Outsiders as Insiders

Flickr/Office of Governor Patrick
Flickr/Office of Governor Patrick M assachusetts could be the harbinger of a hopeful national trend in Democratic Party politics – the reformer as regular. For 16 years, this bluest of blue states oddly kept electing Republican governors. Between 1990 when Gov. Michael Dukakis stepped down and 2006 when Deval Patrick took the governorship back, no fewer than four Republicans sat in the governor’s chair. And then Democrats blew the special election for Ted Kennedy’s seat in January 2010, when Scott Brown upset Attorney General Martha Coakley. This occurred in a state that reliably votes Democratic for president, and hasn’t sent a Republican to the U.S. House since 1994. Despite the Democratic sentiments of Massachusetts voters, the institutional party has often seemed dysfunctional, decrepit, and not welcoming of new blood. In this odd history, however, one fact screams out. The two big statewide winners of recent decades were complete outsiders—Deval Patrick and Elizabeth Warren...

New Term, New Truthers, Same Obama

(Flickr/The White House)
If I had to pick my favorite political ad of the last few years, a strong contender would be the one from 2010 Delaware Senate candidate Christine O'Donnell, in which she looked into the camera and said sweetly, "I'm not a witch. I'm nothing you've heard. I'm you." The combination of a hilarious lack of subtlety with a kind of sad earnestness made it unforgettable. And it's the message that almost every politician tries to offer at one point or another (the "I'm you" part, not the part about not being a witch). They all want us to think they're us, or at least enough like us for us to trust them. So when the White House released a photo over the weekend of President Obama shooting skeet, the smoke of freedom issuing forth from the barrel of his gun, you could almost hear him saying, "I'm not an effete socialist gun-hater. I'm you." If "you" happen to be one of the minority of Americans who own guns, that is. Even at this late date, Obama and his aides can't resist the urge, when...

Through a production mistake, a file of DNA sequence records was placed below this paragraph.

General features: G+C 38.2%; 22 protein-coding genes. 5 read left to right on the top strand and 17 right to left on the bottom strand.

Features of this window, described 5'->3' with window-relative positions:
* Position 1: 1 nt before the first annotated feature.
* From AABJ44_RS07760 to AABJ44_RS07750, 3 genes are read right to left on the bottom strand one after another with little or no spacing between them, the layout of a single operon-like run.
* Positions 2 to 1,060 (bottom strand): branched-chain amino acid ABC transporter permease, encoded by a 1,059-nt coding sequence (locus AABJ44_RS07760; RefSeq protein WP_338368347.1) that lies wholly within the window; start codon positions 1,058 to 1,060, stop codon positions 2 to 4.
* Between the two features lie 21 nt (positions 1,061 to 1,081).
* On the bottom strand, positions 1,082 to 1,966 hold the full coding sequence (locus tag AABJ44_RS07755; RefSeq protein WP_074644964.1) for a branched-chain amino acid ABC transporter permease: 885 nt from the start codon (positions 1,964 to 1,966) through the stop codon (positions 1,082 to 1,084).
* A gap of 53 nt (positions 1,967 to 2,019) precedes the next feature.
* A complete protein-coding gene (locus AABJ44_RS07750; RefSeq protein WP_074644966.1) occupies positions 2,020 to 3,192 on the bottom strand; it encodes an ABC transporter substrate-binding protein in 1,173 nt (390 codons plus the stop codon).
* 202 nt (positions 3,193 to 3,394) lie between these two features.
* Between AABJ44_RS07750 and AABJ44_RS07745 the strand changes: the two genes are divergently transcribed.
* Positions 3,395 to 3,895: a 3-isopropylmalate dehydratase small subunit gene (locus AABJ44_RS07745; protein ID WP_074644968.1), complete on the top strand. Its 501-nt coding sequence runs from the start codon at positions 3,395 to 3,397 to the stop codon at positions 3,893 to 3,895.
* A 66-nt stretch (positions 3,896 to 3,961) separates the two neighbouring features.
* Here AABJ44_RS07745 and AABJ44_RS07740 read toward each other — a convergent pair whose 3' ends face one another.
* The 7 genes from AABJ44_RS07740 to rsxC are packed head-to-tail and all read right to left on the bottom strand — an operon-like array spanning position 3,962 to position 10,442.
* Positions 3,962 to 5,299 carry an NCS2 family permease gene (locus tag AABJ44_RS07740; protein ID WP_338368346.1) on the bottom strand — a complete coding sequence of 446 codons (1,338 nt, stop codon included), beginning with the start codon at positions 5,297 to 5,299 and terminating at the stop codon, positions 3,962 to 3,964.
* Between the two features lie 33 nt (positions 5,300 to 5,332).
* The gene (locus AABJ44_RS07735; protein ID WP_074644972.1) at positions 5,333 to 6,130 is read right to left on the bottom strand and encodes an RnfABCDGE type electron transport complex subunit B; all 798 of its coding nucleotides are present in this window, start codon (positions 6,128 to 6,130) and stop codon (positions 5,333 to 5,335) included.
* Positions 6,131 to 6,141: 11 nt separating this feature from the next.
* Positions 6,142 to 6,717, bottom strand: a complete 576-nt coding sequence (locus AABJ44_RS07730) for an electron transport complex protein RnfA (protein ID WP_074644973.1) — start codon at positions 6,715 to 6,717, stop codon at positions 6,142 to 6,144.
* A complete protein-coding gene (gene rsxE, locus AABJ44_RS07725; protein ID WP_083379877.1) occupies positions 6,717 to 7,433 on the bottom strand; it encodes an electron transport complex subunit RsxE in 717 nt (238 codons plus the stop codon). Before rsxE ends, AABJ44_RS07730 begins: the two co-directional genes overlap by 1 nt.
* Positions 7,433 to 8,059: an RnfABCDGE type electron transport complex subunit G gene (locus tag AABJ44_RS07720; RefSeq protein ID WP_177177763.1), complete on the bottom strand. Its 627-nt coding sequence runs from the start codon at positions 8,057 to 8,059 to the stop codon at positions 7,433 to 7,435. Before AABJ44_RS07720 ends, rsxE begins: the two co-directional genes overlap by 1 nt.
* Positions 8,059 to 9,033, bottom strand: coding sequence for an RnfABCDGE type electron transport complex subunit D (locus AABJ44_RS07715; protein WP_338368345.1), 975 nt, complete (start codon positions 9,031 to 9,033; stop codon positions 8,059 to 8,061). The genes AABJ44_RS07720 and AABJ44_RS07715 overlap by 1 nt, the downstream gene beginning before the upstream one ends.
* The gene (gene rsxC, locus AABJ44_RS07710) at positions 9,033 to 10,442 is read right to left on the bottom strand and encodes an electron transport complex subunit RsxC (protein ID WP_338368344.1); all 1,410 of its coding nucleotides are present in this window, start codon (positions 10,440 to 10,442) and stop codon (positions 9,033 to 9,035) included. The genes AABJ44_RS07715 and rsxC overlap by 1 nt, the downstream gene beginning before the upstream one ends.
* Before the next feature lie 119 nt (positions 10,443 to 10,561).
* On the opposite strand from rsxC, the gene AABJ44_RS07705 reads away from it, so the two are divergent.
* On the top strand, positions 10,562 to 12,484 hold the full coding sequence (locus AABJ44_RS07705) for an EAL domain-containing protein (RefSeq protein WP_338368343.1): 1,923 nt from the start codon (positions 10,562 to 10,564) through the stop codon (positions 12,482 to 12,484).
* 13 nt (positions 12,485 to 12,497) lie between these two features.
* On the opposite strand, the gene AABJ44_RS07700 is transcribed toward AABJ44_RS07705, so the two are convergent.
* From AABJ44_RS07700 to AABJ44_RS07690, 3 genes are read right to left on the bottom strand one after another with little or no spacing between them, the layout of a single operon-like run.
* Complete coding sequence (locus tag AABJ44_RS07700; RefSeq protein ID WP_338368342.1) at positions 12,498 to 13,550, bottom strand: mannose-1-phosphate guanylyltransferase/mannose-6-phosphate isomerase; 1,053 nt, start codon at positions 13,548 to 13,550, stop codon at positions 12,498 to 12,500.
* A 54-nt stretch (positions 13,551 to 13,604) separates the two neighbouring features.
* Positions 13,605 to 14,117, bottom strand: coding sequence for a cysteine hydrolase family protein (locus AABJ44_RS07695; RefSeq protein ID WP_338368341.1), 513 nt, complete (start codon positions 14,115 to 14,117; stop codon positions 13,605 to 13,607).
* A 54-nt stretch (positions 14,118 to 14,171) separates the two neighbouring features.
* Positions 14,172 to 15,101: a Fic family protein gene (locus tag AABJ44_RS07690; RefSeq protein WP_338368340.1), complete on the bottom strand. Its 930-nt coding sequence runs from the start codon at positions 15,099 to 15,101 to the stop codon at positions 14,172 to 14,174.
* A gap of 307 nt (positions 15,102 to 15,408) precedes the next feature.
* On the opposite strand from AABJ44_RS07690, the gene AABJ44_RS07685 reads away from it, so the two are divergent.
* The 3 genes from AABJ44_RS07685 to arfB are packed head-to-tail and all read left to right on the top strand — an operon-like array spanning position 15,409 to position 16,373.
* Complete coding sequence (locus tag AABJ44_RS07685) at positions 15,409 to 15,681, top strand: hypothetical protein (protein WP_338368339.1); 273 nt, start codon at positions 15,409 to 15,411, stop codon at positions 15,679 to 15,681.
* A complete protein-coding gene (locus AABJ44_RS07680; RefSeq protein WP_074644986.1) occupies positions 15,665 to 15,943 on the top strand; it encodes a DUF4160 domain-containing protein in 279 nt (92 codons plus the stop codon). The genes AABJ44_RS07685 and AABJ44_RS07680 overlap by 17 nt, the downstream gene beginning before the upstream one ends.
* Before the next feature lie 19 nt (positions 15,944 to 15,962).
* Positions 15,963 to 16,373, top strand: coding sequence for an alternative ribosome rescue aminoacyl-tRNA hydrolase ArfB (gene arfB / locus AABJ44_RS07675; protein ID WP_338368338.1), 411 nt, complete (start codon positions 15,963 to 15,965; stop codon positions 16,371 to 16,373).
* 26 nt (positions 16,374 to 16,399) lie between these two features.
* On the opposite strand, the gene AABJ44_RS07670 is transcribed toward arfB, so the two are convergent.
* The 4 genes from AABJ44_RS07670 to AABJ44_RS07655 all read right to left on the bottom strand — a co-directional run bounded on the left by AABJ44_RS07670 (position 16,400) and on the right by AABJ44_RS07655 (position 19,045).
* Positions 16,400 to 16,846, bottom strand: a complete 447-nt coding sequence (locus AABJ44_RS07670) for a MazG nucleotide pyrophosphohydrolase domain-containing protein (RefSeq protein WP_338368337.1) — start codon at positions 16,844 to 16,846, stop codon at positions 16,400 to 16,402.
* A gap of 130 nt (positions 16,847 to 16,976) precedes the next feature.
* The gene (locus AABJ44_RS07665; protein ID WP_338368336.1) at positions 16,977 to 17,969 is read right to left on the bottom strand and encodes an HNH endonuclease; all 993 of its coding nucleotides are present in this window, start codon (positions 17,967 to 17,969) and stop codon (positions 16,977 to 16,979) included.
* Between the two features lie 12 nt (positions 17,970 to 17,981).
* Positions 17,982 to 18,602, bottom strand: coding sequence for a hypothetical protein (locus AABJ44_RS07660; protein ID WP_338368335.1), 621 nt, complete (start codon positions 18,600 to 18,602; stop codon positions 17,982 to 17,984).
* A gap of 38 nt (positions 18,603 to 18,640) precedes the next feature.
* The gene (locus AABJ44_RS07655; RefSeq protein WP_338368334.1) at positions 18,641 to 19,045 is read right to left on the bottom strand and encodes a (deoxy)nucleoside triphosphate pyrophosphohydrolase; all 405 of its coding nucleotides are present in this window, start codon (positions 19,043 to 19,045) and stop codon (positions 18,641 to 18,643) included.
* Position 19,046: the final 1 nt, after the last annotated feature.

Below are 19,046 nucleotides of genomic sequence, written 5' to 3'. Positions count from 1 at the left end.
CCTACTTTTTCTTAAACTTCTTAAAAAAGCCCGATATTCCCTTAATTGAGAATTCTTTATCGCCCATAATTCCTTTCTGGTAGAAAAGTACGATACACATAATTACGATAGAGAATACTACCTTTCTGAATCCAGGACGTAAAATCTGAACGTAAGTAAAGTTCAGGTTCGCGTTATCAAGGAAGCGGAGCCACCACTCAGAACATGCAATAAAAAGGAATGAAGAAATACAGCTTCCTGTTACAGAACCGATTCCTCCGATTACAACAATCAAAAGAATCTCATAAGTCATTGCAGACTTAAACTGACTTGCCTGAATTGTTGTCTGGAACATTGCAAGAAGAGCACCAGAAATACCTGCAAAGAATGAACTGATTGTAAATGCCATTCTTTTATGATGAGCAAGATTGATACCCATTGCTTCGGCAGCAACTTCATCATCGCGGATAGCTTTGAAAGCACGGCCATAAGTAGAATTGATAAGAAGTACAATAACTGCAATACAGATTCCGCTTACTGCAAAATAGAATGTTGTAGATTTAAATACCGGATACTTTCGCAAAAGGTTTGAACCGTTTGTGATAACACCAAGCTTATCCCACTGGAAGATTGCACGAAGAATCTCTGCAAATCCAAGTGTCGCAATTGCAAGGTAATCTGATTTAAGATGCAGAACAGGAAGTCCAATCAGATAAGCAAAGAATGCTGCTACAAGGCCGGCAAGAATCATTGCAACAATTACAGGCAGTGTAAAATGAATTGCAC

What Would Jack Lew Do?

AP Photo/Win McNamee
AP Photo/Win McNamee Current White House Chief of Staff Jack Lew, whom President Barack Obama has nominated to be the new Treasury secretary, at the president's swearing-in ceremony during the 57th Presidential Inauguration. S ometime this month, the Senate is expected to grill President Obama’s pick for Treasury secretary, Jack Lew, who if confirmed will replace outgoing secretary Timothy Geithner. As the president’s chief of staff, Lew has been influential in the budget battles President Obama fought with House Republicans in the past year and has a deep knowledge of how government spending works. Conventional wisdom is that the president chose Lew to have a strong ally as the White House battles with congressional Republicans over spending and taxes. But with only a short stint at Citigroup amid a life of public service, there isn’t a deep record on what he thinks about financial reform. Nevertheless, the Treasury secretary will be responsible for the overhaul of the legal and...

The First Progressive Revolution

Flickr/Mike Chaput
Exactly a century ago, on February 3, 1913, the Sixteenth Amendment to the Constitution was ratified, authorizing a federal income tax. Congress turned it into a graduated tax, based on “capacity to pay.” It was among the signal victories of the progressive movement—the first constitutional amendment in 40 years (the first 10 had been included in the Bill of Rights, the 11th and 12th in 1789 and 1804, and three others in consequence of the Civil War), reflecting a great political transformation in America. The 1880s and 1890s had been the Gilded Age, the time of robber barons, when a small number controlled almost all the nation’s wealth as well as our democracy, when poverty had risen to record levels, and when it looked as though the country was destined to become a moneyed aristocracy. But almost without warning, progressives reversed the tide. Teddy Roosevelt became president in 1901, pledging to break up the giant trusts and end the reign of the “malefactors of great wealth.”...

Senator Pornstache

On the day we learned of Ed Koch's death, we also learned that someone who has been making trouble in New York almost as long is thinking of running for Senate from New Jersey, where he now lives. We're speaking, of course, about Geraldo Rivera, the man who uncovered Al Capone's empty vault, who got his nose broken in a televised brawl with white supremacists on his daytime talk show, who drew American troop movements in the sand on-air during the Iraq invasion, who will be forever defined by the New York of the same era that produced Koch. Promising to "ride my Harley to all parts of the Garden State," Geraldo may—just may—be playing this mostly for publicity. Call us crazy, but we have our suspicions. But if he were elected, he would double the number of United States senators sporting mustaches (recently elected Angus King of Maine brought the total from zero to one). An endorsement from the American Mustache Institute is all but assured. And amazingly, if you were picking the most...